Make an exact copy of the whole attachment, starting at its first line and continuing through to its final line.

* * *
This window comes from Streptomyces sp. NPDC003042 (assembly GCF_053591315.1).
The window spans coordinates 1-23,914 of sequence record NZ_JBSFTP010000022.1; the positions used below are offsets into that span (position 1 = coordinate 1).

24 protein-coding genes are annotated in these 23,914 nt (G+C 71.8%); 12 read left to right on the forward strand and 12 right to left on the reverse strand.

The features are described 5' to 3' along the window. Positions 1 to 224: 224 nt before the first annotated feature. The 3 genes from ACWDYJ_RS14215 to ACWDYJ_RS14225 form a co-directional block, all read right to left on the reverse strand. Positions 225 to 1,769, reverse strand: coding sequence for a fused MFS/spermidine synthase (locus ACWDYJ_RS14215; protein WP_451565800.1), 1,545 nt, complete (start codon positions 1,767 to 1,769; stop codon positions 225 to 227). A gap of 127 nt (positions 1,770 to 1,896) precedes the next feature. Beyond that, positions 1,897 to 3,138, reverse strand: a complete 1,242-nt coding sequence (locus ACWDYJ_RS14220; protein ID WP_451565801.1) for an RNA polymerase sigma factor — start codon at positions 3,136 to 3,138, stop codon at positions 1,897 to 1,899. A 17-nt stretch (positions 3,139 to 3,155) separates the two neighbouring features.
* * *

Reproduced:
This window comes from Streptomyces sp. NPDC003042 (assembly GCF_053591315.1).
The window spans coordinates 1-23,914 of sequence record NZ_JBSFTP010000022.1; the positions used below are offsets into that span (position 1 = coordinate 1).

24 protein-coding genes are annotated in these 23,914 nt (G+C 71.8%); 12 read left to right on the forward strand and 12 right to left on the reverse strand.

The features are described 5' to 3' along the window. Positions 1 to 224: 224 nt before the first annotated feature. The 3 genes from ACWDYJ_RS14215 to ACWDYJ_RS14225 form a co-directional block, all read right to left on the reverse strand. Positions 225 to 1,769, reverse strand: coding sequence for a fused MFS/spermidine synthase (locus ACWDYJ_RS14215; protein WP_451565800.1), 1,545 nt, complete (start codon positions 1,767 to 1,769; stop codon positions 225 to 227). A gap of 127 nt (positions 1,770 to 1,896) precedes the next feature. Beyond that, positions 1,897 to 3,138, reverse strand: a complete 1,242-nt coding sequence (locus ACWDYJ_RS14220; protein ID WP_451565801.1) for an RNA polymerase sigma factor — start codon at positions 3,136 to 3,138, stop codon at positions 1,897 to 1,899. A 17-nt stretch (positions 3,139 to 3,155) separates the two neighbouring features.